North Korean officials could not be reached for comment. Meanwhile, state media in the largely isolated communist country has not yet reported on the incident.
Kazi Muhammad Ziauddin, a top official in Bangladesh's customs agency, told CNN his officers discovered the gold on the afternoon of March 5th, after the diplomat arrived on a Singapore Airlines flight.
Ziauddin said customs officials had received a confidential tip that a North Korean diplomat would be carrying "illegal items."
"It was very tough. We have to be very careful and sensitive when we deal with a diplomat," Ziauddin said, referring to the Vienna Convention, which affords diplomats certain degrees of consular immunity.
He said the suspect, whom he identified as Son Young Nam, the first secretary of North Korea's embassy in Dhaka, initially refused to allow his baggage to be searched.
"He said there is no way we can open or scan his bag," Ziauddin said. "At first he said 'This is an electric motor.' After further questioning he changed his mind and told us, 'These are cipher machines and very confidential.'"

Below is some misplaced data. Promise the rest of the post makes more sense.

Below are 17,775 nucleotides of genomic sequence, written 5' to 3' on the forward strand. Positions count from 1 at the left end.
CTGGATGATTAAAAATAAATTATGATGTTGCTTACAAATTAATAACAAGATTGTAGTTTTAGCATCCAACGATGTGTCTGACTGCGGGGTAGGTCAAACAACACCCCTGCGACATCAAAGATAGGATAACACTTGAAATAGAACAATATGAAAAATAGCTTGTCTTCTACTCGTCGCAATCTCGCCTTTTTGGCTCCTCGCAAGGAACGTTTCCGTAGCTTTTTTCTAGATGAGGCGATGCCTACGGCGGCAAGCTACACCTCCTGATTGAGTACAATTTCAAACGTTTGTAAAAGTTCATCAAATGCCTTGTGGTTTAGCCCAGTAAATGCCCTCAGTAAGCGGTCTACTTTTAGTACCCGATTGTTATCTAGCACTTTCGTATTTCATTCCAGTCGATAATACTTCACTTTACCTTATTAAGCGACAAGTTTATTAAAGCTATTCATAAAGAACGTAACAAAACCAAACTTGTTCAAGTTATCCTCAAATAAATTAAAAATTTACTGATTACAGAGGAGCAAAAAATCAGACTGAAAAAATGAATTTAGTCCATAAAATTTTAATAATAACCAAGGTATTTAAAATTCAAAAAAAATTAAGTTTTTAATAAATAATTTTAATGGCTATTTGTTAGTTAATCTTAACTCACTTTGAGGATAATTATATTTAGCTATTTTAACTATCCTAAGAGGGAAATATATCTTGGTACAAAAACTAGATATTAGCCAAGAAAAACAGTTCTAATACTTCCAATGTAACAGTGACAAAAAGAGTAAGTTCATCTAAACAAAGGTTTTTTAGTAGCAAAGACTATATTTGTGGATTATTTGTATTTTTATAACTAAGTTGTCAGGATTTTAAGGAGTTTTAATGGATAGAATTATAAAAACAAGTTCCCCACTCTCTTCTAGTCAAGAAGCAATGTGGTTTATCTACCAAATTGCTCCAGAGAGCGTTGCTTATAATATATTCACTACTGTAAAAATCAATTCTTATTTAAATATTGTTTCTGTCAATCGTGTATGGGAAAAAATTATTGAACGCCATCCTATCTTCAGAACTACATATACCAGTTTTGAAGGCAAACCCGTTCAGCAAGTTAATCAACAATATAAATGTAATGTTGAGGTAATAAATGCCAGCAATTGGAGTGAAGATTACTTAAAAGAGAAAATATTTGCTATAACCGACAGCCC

Eventually, customs officers opened the diplomat's bag and found the undeclared goods, that included 170 gold bars and golden ornaments.
At current market prices, the gold would be valued at around $1 million.
Entering Bangladesh without declaring this quantity of precious metal is a violation of the country's customs regulations.
An official with Bangladesh's Foreign Secretary, speaking to CNN on condition of anonymity, said his government lodged a protest with the North Korean ambassador.
North Korea sanctions
It's far too early to jump to conclusions about whether the alleged gold smuggling incident could be an isolated example of corruption or an effort to move official funds.
Due to international sanctions, North Korea faces substantial obstacles when trying to access international banking systems.
"It would be interesting to see if [the diplomat] is disciplined when he gets back" to North Korea, said John Delury, associate professor at Yonsei University's Graduate School of International Studies. "That would be a way of saying whether or not he's a corrupt diplomat."
According to the Foreign Secretary's office in Bangladesh, the North Korean diplomat allegedly caught carrying the gold has since left the country.